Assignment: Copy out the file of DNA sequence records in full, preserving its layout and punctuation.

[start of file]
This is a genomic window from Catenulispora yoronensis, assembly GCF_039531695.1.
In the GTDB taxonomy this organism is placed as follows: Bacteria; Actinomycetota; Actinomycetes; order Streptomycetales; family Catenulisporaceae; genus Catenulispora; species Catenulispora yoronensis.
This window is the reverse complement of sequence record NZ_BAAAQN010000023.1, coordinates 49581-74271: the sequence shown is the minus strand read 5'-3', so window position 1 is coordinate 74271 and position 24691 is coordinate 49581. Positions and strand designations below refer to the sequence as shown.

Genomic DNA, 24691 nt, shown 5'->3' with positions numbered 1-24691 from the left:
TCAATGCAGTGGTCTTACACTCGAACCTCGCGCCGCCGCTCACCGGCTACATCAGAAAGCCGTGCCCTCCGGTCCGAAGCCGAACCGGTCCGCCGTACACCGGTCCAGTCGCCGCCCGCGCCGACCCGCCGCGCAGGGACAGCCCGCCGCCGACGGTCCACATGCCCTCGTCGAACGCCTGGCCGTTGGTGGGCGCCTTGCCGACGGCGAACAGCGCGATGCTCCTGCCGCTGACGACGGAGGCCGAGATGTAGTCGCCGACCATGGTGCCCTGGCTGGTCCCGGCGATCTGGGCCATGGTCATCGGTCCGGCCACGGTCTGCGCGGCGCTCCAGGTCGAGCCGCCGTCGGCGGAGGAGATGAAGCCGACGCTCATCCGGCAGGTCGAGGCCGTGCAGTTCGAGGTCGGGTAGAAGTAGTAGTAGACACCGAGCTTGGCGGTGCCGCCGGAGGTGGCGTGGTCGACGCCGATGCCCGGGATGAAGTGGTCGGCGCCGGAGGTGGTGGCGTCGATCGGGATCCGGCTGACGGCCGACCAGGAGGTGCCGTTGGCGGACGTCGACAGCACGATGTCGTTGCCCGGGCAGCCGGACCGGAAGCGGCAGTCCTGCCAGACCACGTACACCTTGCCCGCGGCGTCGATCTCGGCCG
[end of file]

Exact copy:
This is a genomic window from Catenulispora yoronensis, assembly GCF_039531695.1.
In the GTDB taxonomy this organism is placed as follows: Bacteria; Actinomycetota; Actinomycetes; order Streptomycetales; family Catenulisporaceae; genus Catenulispora; species Catenulispora yoronensis.
This window is the reverse complement of sequence record NZ_BAAAQN010000023.1, coordinates 49581-74271: the sequence shown is the minus strand read 5'-3', so window position 1 is coordinate 74271 and position 24691 is coordinate 49581. Positions and strand designations below refer to the sequence as shown.

Genomic DNA, 24691 nt, shown 5'->3' with positions numbered 1-24691 from the left:
TCAATGCAGTGGTCTTACACTCGAACCTCGCGCCGCCGCTCACCGGCTACATCAGAAAGCCGTGCCCTCCGGTCCGAAGCCGAACCGGTCCGCCGTACACCGGTCCAGTCGCCGCCCGCGCCGACCCGCCGCGCAGGGACAGCCCGCCGCCGACGGTCCACATGCCCTCGTCGAACGCCTGGCCGTTGGTGGGCGCCTTGCCGACGGCGAACAGCGCGATGCTCCTGCCGCTGACGACGGAGGCCGAGATGTAGTCGCCGACCATGGTGCCCTGGCTGGTCCCGGCGATCTGGGCCATGGTCATCGGTCCGGCCACGGTCTGCGCGGCGCTCCAGGTCGAGCCGCCGTCGGCGGAGGAGATGAAGCCGACGCTCATCCGGCAGGTCGAGGCCGTGCAGTTCGAGGTCGGGTAGAAGTAGTAGTAGACACCGAGCTTGGCGGTGCCGCCGGAGGTGGCGTGGTCGACGCCGATGCCCGGGATGAAGTGGTCGGCGCCGGAGGTGGTGGCGTCGATCGGGATCCGGCTGACGGCCGACCAGGAGGTGCCGTTGGCGGACGTCGACAGCACGATGTCGTTGCCCGGGCAGCCGGACCGGAAGCGGCAGTCCTGCCAGACCACGTACACCTTGCCCGCGGCGTCGATCTCGGCCG